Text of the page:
Review the Film: Lessons in Youth Ministry
12.08.2014 posted by Chris Marchand
When I was in high school, I started offensive line on the varsity football team in northern Virginia. Friday’s were devoted to game-day. It was time to strap on the pads and play. However, early Saturday mornings were devoted to watching the game and reviewing film that was broken down play-by-play. It was early… 7:00a.m. on a Saturday … and it was brutal for a teenager. However, we were committed to being the best football team. We needed to improve and get better every single week. We needed to be able to watch ourselves play and see the things we did right and wrong on the field.
When I got to seminary we actually did the same thing. In the preaching labs we would video record ourselves and spend time with our professors reviewing our “game-day” film. It’s how we got better as communicators and presenters of God’s Word. At times, the critique was brutally honest.
“Chris, stop saying Umm. It just tells everyone you are not prepared.”
“Chris, you need to stop touching your face. It’s your nervous tic.”
“Chris, you need to get away from the pulpit… you’re making everyone very anxious with your hands grasping the pulpit for dear life.”
“Chris, preaching a sermon is more than just reading your poorly designed PowerPoint slides.”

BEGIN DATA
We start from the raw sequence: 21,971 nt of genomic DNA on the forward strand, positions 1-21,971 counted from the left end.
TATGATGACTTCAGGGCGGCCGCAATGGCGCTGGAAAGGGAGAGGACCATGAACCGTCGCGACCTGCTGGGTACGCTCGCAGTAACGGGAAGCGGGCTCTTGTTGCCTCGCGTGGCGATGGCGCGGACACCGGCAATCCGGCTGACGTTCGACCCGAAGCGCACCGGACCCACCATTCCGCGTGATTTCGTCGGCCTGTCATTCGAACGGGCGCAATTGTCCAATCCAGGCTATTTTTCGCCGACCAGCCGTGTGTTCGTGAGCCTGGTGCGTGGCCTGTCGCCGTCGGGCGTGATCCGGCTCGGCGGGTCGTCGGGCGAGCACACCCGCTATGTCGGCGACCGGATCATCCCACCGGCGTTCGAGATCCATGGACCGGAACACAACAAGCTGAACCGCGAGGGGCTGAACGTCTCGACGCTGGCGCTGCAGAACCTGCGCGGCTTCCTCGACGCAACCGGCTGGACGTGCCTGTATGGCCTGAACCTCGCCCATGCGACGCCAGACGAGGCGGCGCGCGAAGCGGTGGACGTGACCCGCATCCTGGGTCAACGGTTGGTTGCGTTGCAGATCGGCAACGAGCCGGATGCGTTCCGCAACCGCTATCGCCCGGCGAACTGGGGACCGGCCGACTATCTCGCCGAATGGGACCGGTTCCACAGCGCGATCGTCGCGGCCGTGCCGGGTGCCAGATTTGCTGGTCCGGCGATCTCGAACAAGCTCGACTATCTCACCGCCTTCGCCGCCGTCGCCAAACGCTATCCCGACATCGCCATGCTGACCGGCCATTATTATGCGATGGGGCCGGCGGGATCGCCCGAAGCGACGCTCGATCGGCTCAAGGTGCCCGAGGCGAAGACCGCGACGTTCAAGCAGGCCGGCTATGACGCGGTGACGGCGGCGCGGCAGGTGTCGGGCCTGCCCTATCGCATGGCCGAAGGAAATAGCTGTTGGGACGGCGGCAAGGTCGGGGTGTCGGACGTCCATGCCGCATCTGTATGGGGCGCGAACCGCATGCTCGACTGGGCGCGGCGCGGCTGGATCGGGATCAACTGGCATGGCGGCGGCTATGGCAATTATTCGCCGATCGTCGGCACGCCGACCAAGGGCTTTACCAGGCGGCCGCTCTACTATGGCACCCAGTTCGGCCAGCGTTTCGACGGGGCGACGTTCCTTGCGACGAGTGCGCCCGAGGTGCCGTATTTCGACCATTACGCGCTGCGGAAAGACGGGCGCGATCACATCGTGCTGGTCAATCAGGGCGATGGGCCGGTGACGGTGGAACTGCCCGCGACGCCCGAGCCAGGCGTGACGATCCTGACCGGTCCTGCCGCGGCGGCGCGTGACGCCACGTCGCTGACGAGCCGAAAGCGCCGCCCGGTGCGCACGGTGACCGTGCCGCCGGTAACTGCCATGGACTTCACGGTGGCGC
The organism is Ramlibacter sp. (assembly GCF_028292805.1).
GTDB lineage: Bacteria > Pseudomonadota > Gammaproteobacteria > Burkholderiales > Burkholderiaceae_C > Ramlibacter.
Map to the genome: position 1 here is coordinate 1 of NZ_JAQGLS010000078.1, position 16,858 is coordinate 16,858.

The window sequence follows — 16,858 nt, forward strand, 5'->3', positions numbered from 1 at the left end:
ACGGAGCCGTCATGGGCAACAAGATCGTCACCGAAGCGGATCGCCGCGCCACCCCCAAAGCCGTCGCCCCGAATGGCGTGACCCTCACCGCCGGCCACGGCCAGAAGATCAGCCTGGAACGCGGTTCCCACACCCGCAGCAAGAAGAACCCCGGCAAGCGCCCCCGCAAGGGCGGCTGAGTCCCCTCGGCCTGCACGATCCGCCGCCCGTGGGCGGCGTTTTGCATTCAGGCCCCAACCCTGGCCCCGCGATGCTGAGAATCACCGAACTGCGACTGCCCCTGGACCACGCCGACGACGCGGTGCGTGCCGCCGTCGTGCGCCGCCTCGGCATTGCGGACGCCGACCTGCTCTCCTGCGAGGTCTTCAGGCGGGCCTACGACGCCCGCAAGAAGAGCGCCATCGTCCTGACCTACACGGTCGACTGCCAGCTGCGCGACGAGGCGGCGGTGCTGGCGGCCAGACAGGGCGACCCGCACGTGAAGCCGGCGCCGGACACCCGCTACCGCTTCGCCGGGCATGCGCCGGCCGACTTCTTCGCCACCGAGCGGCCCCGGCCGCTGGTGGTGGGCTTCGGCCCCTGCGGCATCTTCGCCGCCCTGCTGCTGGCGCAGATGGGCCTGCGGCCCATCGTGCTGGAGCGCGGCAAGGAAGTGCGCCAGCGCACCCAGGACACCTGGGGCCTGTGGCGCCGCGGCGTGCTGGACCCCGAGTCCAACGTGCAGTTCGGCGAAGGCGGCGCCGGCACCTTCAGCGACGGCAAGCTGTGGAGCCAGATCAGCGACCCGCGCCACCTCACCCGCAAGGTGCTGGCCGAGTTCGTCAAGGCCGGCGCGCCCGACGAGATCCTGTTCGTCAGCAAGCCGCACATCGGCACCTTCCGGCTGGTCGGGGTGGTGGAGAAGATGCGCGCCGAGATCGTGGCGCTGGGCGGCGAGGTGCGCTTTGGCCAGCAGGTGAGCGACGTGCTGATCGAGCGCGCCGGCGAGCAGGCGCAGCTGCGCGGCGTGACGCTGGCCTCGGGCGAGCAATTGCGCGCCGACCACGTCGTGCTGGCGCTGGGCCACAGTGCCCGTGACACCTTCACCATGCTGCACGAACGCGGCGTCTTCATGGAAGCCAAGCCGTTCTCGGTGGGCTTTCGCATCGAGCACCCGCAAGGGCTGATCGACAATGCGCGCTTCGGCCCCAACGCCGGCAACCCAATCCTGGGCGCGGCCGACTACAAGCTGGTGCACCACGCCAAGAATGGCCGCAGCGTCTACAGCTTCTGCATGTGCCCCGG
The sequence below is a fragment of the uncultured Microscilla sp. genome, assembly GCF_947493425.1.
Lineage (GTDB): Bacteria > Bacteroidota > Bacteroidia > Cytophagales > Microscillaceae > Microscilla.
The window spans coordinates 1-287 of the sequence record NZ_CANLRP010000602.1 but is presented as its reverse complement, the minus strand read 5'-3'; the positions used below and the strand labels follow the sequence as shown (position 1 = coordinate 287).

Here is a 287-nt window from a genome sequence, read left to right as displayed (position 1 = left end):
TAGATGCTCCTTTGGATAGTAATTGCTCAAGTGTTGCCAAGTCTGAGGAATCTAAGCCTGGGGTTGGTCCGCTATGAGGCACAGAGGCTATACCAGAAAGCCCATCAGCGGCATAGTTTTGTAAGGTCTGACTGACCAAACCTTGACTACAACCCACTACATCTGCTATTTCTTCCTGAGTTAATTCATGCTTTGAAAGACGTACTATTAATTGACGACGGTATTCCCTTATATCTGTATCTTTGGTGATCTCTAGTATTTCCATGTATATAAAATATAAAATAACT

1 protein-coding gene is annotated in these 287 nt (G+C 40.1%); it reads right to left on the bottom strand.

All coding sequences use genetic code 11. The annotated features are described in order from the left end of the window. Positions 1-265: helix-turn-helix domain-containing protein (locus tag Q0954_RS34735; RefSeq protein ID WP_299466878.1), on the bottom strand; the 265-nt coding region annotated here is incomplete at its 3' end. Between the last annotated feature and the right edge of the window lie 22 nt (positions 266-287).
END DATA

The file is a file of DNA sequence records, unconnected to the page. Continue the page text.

However, there were also some very encouraging and positive moments as well.
“Chris, your passion is genuine.”
“Chris, you’re constantly driving people back to God’s word.”
“Chris, you’re a great story-teller.”
How are you getting better as a communicator of God’s word? Take the following challenge: The next opportunity you have to teach a group of students record yourself teaching them. Then spend a few moments watching the video several times and make your own observations on your performance. Ask yourself some of these questions.
After you have some of your initial observations typed out go ahead and have your peer-leaders and your students watch the video. Ask them for their genuine comments and feedback. Ask them to answer the same questions as listed above and not hold back their honest comments. Carefully consider all the feedback you receive and make another short list of two or three changes you can implement the next time you teach.
Watching yourself teach and reviewing your film might be an uncomfortable and at times a painful experience. However, when it comes to communicating God’s word to students we need to always be improving and getting better.